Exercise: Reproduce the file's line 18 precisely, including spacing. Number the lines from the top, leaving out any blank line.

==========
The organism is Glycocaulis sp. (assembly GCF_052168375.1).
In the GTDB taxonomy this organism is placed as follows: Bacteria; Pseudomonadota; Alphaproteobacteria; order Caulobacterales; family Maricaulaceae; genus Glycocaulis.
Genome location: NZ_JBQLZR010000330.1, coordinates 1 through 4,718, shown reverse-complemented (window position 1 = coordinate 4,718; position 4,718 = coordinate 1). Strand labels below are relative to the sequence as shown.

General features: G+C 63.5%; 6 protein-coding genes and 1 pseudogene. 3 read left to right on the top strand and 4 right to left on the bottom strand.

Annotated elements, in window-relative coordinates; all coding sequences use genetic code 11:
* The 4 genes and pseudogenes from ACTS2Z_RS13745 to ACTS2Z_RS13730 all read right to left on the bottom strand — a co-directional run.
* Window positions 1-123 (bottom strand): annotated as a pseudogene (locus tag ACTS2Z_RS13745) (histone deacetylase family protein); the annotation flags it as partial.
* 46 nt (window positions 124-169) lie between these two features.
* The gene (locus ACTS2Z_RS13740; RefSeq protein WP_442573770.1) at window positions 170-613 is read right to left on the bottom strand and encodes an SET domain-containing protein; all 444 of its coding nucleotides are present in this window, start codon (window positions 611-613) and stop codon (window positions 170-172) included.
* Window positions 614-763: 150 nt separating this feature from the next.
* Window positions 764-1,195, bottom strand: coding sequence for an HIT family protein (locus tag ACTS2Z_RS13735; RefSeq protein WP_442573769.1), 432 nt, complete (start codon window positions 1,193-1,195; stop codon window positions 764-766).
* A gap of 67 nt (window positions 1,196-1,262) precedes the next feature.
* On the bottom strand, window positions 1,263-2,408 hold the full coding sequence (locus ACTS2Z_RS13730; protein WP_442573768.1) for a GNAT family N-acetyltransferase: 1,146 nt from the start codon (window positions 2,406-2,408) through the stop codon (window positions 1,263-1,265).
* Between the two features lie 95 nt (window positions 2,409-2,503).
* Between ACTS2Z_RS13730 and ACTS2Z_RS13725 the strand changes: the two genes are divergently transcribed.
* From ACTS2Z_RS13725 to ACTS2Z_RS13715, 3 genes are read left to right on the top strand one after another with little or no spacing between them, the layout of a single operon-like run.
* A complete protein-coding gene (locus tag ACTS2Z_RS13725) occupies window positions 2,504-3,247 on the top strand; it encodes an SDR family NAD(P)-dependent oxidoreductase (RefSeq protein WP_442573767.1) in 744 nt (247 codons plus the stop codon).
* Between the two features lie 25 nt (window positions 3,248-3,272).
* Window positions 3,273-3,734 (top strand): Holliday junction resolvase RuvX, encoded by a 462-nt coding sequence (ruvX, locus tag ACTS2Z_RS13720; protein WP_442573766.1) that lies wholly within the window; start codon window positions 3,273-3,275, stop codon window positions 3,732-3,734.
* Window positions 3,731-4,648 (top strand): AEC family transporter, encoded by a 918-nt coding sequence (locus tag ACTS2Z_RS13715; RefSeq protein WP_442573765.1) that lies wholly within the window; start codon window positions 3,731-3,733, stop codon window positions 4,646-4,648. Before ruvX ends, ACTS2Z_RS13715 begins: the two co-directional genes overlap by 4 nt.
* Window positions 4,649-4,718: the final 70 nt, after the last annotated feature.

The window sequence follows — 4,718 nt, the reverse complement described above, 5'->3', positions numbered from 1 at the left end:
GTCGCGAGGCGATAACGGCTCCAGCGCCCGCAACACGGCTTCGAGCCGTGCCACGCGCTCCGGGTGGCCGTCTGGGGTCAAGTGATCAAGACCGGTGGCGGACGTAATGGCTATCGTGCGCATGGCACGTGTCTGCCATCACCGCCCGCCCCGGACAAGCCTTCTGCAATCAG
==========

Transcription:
* Between the two features lie 25 nt (window positions 3,248-3,272).